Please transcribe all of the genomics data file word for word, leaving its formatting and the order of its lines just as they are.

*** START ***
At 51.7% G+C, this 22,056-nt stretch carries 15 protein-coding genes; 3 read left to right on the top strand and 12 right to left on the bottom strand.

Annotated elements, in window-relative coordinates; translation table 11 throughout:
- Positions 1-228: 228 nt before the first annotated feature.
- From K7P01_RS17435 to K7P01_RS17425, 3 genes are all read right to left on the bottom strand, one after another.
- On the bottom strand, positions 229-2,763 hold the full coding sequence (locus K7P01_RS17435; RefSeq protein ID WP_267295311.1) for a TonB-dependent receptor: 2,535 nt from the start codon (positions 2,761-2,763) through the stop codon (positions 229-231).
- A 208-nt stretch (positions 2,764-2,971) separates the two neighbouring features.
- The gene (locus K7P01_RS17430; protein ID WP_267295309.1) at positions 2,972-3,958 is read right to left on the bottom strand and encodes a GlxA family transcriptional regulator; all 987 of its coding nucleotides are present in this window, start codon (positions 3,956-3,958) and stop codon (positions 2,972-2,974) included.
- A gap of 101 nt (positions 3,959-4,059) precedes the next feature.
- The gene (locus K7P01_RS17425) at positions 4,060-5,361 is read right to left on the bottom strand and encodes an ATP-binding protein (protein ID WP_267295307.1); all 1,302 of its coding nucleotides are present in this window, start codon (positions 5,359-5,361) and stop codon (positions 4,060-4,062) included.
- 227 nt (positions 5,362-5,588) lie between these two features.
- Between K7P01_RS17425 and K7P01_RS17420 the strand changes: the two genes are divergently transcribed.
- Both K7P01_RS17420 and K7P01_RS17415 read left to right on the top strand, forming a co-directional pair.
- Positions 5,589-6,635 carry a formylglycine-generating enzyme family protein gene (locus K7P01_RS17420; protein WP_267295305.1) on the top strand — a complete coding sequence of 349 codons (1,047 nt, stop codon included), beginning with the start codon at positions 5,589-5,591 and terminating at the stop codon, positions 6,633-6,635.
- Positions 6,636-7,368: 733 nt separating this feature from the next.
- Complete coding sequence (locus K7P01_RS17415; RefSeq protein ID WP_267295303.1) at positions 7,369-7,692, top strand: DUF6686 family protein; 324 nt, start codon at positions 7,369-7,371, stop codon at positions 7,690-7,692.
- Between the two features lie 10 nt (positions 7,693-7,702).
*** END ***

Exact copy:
At 51.7% G+C, this 22,056-nt stretch carries 15 protein-coding genes; 3 read left to right on the top strand and 12 right to left on the bottom strand.

Annotated elements, in window-relative coordinates; translation table 11 throughout:
- Positions 1-228: 228 nt before the first annotated feature.
- From K7P01_RS17435 to K7P01_RS17425, 3 genes are all read right to left on the bottom strand, one after another.
- On the bottom strand, positions 229-2,763 hold the full coding sequence (locus K7P01_RS17435; RefSeq protein ID WP_267295311.1) for a TonB-dependent receptor: 2,535 nt from the start codon (positions 2,761-2,763) through the stop codon (positions 229-231).
- A 208-nt stretch (positions 2,764-2,971) separates the two neighbouring features.
- The gene (locus K7P01_RS17430; protein ID WP_267295309.1) at positions 2,972-3,958 is read right to left on the bottom strand and encodes a GlxA family transcriptional regulator; all 987 of its coding nucleotides are present in this window, start codon (positions 3,956-3,958) and stop codon (positions 2,972-2,974) included.
- A gap of 101 nt (positions 3,959-4,059) precedes the next feature.
- The gene (locus K7P01_RS17425) at positions 4,060-5,361 is read right to left on the bottom strand and encodes an ATP-binding protein (protein ID WP_267295307.1); all 1,302 of its coding nucleotides are present in this window, start codon (positions 5,359-5,361) and stop codon (positions 4,060-4,062) included.
- 227 nt (positions 5,362-5,588) lie between these two features.
- Between K7P01_RS17425 and K7P01_RS17420 the strand changes: the two genes are divergently transcribed.
- Both K7P01_RS17420 and K7P01_RS17415 read left to right on the top strand, forming a co-directional pair.
- Positions 5,589-6,635 carry a formylglycine-generating enzyme family protein gene (locus K7P01_RS17420; protein WP_267295305.1) on the top strand — a complete coding sequence of 349 codons (1,047 nt, stop codon included), beginning with the start codon at positions 5,589-5,591 and terminating at the stop codon, positions 6,633-6,635.
- Positions 6,636-7,368: 733 nt separating this feature from the next.
- Complete coding sequence (locus K7P01_RS17415; RefSeq protein ID WP_267295303.1) at positions 7,369-7,692, top strand: DUF6686 family protein; 324 nt, start codon at positions 7,369-7,371, stop codon at positions 7,690-7,692.
- Between the two features lie 10 nt (positions 7,693-7,702).